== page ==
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Funding Survival Toolkit | Analysis

How Have Washington's Budget Battles Affected Ed Tech Grants?

Despite the government shutdown and ongoing fiscal conflicts, federal funds are still flowing to districts.

Lately, all eyes have been on Washington DC, watching the government in turmoil. During the recent shutdown, nearly 90 percent of the United States Department of Education — about 4,000 people — was furloughed. Rumors abounded about the impact on schools around the country.

You must be wondering whether the shutdown and ensuing budget battles will lead to any changes in federal funding for your institutions. Will you still get any money? Will disbursements be delayed? Even though federal monies account for only about 10 percent of the funding for your programs, they are very important for your technology purchases.

The biggest pots of federal funds — Title I, special education, and career and technical education — amount to approximately $27 billion. As we all know, this money is normally distributed in October and November. The good news is that the few employees left at ED did their best to get these funds out on time.

There are several competitions in progress that are supposed to award funds by Dec. 31. These include Invest in Innovation grants (i3), Race to the Top–Early Learning Challenge, Race to the Top–District grants, and Promise Neighborhood grants. These programs are funded by 2013 dollars that need to be spent by Dec. 31. We can only hope that ED will be up to speed in time to make this happen.

Before the shutdown in Washington even began, many grants had been announced that were either distributed on time by the skeleton crew in ED or will be distributed soon. These grants include the following:

  • The Carol M. White Physical Education Program, which awards $32 million to local education agencies (including school districts, county offices, charter schools, etc.) for nutrition and physical education. There are some exciting digital solutions and technologies to help in these areas that you may be involved with.
  • The Charter School Grants for Planning, Program Design, Implementation and Dissemination provide 17 grants totaling $2.8 million. There are many opportunities for technologies in each of these schools.
  • $13.3 million in five-year School Leadership Program grants went to 20 projects to support principal development. One of the technology aspects here is that these administrators must improve their use of school-based data to develop turnaround practices and track student achievement.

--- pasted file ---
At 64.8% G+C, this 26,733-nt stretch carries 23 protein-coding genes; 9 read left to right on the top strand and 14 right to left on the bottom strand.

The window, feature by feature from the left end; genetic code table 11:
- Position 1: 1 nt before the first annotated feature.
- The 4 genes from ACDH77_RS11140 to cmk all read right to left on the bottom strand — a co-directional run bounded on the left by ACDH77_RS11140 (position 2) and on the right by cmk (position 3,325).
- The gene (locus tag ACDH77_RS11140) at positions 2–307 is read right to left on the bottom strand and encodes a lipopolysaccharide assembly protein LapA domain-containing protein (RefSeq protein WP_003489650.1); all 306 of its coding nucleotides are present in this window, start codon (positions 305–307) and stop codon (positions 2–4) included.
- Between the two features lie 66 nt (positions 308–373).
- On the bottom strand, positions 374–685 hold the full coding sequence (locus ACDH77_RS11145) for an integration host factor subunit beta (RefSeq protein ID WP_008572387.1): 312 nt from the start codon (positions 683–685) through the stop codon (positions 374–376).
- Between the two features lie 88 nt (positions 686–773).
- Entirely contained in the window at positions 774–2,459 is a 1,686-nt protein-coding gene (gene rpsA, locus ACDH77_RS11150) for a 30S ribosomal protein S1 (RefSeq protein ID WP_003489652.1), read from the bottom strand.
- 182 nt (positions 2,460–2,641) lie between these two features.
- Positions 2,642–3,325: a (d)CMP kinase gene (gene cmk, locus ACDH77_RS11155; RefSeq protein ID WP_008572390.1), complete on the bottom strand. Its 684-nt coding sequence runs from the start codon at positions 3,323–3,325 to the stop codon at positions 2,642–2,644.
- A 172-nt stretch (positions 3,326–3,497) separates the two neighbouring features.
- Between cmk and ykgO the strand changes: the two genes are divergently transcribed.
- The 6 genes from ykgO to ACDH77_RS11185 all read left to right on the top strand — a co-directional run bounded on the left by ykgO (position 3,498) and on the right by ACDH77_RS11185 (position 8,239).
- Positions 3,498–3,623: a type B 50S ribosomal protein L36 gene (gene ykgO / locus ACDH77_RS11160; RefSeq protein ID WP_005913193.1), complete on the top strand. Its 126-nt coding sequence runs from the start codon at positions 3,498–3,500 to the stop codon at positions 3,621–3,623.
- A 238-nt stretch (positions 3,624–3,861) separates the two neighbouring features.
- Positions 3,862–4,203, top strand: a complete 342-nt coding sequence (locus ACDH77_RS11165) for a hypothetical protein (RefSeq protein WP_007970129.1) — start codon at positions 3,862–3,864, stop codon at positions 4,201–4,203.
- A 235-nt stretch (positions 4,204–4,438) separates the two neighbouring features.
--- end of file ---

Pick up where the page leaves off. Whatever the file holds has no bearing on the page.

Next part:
• 27 school districts in 12 states received $89.8 million in Magnet School Assistance Program grants. Multiple technology plays will be included in these grants.
  • Under the Native American Career and Technical Education Program, $14 million in grants was distributed to 31 Native American and Alaskan Native entities to improve career and technical education programs. These populations need STEM skills to help them succeed in careers.
  • The Supporting Effective Educators Development grants are designed to provide effective professional development to improve teacher and principal quality. There were only six awards made for a total of nearly $30 million, but if you work with any of these entities, you and your schools may benefit by accessing the PD that was funded by these grants.
  • The Impact Aid program awarded $20 million to eight school districts in Alaska, Arizona, California, Montana, South Dakota, and Washington. Don't forget that there is a specific program called the Impact Aid Discretionary Construction Program that helps upgrade school facilities to 21st century infrastructure.

With the impasse resolved and federal workers back at their jobs, ED has taken up the business at hand, which includes the following:

  • The department has a number of applications for its Race to the Top–District competition, which were due Oct. 3 despite the shutdown. These grants will total $120 million.
  • The National Association of Federally Impacted Schools will push the department to deliver grants for its 33 members who sent in early payment requests while the government was closed.
  • With the reinstatement of the FCC's electronic filing system, E-Rate proceedings have resumed.

So, take heart! Despite the government shutdown, federal monies have flowed and will continue to flow to districts around the country.

About the Author

Jenny House is principal of Red Rock Reports, which offers the K-12 technology and services community information on funding and funding trends.

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